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I'm trying out Android full disk encryption feature now but not sure how to verify that the device is encrypted. What I've done is :

[Test 1]

  • Push test.txt to /mnt/sdcard
  • Do full disk encryption
  • Pull the test.txt to my local

[Test 2]

  • Embed test.txt into an apk as raw data
  • The apk will copy test.txt to its private folder programmatically when it's launched.
  • The apk has a schedule job running at background to read test.txt from its private folder then send it to a remote server where a servlet sitting to receive the data.
  • Encrypt the device
  • Launch the apk, and immediately lock the screen, in case the data is encrypted only when the screen is locked
  • Wait for schedule job to send test.txt to the server
  • Read whatever the servlet received.

However, in both cases, I was still able to see the plain text of test.txt, why it's not encrypted? And how can I verify that the data is protected?

Thanks in advance and Happy New Year!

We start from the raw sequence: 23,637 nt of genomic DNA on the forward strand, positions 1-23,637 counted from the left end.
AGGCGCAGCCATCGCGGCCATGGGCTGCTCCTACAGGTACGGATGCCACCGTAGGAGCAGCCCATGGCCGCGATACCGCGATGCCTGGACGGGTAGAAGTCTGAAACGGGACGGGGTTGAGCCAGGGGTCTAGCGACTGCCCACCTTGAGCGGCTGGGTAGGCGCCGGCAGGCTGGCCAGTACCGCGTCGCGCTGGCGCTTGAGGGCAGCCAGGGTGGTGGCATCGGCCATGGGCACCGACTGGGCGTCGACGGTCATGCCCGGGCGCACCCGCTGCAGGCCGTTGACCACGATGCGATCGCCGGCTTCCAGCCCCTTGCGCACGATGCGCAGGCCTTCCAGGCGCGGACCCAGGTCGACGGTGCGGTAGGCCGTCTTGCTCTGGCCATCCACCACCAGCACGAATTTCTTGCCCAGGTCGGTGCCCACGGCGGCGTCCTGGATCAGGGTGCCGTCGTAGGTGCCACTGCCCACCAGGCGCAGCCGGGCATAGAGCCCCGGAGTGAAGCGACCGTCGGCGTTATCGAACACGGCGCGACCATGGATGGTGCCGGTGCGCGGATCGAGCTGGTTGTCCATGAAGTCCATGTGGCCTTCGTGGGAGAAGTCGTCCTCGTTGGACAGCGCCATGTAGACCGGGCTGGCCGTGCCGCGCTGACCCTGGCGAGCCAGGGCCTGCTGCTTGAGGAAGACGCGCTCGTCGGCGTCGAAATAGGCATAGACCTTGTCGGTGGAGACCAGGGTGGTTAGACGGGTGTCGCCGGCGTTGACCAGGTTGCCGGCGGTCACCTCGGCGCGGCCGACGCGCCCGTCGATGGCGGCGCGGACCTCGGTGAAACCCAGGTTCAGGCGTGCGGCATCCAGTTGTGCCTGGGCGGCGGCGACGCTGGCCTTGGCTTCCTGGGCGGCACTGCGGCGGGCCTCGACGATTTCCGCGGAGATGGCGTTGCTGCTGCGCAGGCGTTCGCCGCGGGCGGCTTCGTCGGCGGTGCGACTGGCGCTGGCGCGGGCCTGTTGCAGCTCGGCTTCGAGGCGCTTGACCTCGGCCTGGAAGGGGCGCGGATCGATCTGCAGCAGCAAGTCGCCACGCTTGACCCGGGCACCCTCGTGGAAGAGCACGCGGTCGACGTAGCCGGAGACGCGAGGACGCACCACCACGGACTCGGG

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can you pleas give some details on how did you implement full disk encryption? I need to do that and need some inputs on where to start. Any help is greatly appreciated. –  Buchi Mar 3 '12 at 19:05

1 Answer 1

Encryption is done at kernel level, so when you read a file it is decrypted on the fly. Otherwise every app would need to call encryption/decryption functions when reading/writing files. Additionally, the SD card is usually not encrypted itself (unless you are using a GN or a similar device that uses the same partition for internal and external storage). To verify, you could take a backup with something like nandroid which takes a disk image, then open this in a binary editor and look for plain text strings. If you don't find the contents of your text file, it means the partition is encrypted.

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So, can I say that, to protect some files from reading, File locker is still required even though full disk encryption is done? –  CrimsonWorks Dec 29 '11 at 9:29
I have no idea what file locker is, but it is probably not required. Private files are only readable by the application that created them, regardless of disk encryption. If you want to protect from other apps reading your files using private files is sufficient. On rooted device, of course, any app that is granted root access can ready any file. The purpose of full disk encryption is to make sure that if your device is, say, stolen the thief cannot just dump the files and read them. They would need the passphrase to decrypt them. –  Nikolay Elenkov Dec 29 '11 at 13:52

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